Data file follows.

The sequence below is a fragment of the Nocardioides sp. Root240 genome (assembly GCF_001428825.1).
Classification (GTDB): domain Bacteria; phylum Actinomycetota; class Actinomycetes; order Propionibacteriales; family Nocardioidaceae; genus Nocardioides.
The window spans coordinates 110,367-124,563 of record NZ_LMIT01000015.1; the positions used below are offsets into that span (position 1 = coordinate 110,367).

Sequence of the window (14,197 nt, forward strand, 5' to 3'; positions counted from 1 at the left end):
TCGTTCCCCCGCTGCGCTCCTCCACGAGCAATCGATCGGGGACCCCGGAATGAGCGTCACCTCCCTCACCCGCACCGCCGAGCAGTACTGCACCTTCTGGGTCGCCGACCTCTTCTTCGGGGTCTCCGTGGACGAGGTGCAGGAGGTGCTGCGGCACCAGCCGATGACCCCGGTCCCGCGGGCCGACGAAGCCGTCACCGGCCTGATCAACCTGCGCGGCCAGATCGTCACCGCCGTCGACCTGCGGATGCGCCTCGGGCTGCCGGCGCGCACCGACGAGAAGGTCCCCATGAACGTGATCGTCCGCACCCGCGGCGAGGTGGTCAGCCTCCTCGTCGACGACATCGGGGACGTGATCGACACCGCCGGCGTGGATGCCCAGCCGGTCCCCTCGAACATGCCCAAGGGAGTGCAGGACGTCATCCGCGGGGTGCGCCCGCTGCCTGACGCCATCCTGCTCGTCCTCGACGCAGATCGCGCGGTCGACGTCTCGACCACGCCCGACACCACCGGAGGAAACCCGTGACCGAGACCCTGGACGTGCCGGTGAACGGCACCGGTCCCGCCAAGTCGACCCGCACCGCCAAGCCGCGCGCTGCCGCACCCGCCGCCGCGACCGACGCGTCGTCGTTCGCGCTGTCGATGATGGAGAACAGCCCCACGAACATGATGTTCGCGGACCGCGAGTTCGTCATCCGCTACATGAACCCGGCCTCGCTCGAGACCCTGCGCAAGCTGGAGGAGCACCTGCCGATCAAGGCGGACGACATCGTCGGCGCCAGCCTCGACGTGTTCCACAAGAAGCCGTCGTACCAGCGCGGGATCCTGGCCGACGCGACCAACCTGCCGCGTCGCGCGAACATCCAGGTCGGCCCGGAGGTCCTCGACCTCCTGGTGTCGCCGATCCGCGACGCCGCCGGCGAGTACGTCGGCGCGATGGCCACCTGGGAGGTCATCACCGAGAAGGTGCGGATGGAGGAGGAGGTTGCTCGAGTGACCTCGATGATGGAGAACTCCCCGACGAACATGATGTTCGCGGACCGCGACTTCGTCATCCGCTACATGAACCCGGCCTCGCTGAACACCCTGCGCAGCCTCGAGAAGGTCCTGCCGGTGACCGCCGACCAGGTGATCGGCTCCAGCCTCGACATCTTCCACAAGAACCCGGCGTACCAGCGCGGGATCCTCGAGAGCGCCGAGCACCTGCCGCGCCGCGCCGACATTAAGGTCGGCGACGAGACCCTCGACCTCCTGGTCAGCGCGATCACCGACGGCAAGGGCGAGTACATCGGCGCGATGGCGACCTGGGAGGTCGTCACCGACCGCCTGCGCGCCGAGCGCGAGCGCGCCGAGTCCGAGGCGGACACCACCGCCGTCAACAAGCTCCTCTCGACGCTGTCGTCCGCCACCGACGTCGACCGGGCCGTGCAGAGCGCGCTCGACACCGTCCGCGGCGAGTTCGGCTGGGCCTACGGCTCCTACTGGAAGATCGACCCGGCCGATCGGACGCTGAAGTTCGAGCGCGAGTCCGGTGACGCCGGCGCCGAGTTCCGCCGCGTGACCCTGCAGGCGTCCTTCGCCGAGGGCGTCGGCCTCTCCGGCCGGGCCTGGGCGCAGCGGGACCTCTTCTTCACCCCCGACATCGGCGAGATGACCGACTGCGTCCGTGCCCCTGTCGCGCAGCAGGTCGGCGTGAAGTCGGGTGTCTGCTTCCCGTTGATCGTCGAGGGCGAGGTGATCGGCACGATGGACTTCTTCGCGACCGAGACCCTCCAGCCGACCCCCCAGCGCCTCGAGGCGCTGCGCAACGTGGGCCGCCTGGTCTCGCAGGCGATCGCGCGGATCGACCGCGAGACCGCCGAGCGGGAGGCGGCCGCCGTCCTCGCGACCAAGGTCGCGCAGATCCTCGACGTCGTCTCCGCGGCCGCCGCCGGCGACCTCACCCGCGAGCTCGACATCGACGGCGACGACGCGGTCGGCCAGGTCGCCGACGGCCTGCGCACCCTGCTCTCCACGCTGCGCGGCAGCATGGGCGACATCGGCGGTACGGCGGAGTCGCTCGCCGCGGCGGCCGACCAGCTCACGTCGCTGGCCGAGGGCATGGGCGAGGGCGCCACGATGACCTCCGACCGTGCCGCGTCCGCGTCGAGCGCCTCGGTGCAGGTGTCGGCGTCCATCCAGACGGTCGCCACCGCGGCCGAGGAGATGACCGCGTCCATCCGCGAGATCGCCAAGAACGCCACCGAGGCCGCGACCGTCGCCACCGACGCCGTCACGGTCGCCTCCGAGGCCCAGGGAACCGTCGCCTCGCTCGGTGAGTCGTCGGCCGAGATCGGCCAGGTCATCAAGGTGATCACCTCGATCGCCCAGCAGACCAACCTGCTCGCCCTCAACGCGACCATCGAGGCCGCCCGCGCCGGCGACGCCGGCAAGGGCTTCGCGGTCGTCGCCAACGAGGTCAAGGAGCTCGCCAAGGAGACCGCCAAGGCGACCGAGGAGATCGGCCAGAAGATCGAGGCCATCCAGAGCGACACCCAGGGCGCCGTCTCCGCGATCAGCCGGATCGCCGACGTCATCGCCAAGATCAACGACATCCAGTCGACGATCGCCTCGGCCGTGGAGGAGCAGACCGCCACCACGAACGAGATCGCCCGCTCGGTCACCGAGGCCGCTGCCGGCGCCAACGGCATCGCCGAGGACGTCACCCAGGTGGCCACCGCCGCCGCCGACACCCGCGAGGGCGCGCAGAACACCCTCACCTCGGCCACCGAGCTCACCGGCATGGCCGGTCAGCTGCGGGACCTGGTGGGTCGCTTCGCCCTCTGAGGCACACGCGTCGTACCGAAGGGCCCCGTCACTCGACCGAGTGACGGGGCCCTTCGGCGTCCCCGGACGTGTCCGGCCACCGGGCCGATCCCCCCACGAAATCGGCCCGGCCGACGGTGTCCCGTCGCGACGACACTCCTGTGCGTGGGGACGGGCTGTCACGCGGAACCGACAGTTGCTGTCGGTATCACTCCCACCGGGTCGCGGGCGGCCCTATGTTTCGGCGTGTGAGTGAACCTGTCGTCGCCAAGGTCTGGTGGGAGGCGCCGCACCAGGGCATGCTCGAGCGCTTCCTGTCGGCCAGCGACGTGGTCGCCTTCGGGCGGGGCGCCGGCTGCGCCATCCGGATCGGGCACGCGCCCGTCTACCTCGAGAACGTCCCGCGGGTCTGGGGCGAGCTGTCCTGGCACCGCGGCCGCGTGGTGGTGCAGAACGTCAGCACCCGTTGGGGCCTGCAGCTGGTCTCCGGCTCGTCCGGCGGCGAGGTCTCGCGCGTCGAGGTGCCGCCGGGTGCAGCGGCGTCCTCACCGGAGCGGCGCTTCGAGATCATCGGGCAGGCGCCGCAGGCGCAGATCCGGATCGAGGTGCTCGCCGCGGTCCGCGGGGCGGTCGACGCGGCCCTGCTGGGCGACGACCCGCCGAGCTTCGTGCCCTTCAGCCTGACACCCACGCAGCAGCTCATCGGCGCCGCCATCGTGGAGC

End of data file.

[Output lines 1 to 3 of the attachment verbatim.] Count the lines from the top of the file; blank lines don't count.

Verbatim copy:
The sequence below is a fragment of the Nocardioides sp. Root240 genome (assembly GCF_001428825.1).
Classification (GTDB): domain Bacteria; phylum Actinomycetota; class Actinomycetes; order Propionibacteriales; family Nocardioidaceae; genus Nocardioides.
The window spans coordinates 110,367-124,563 of record NZ_LMIT01000015.1; the positions used below are offsets into that span (position 1 = coordinate 110,367).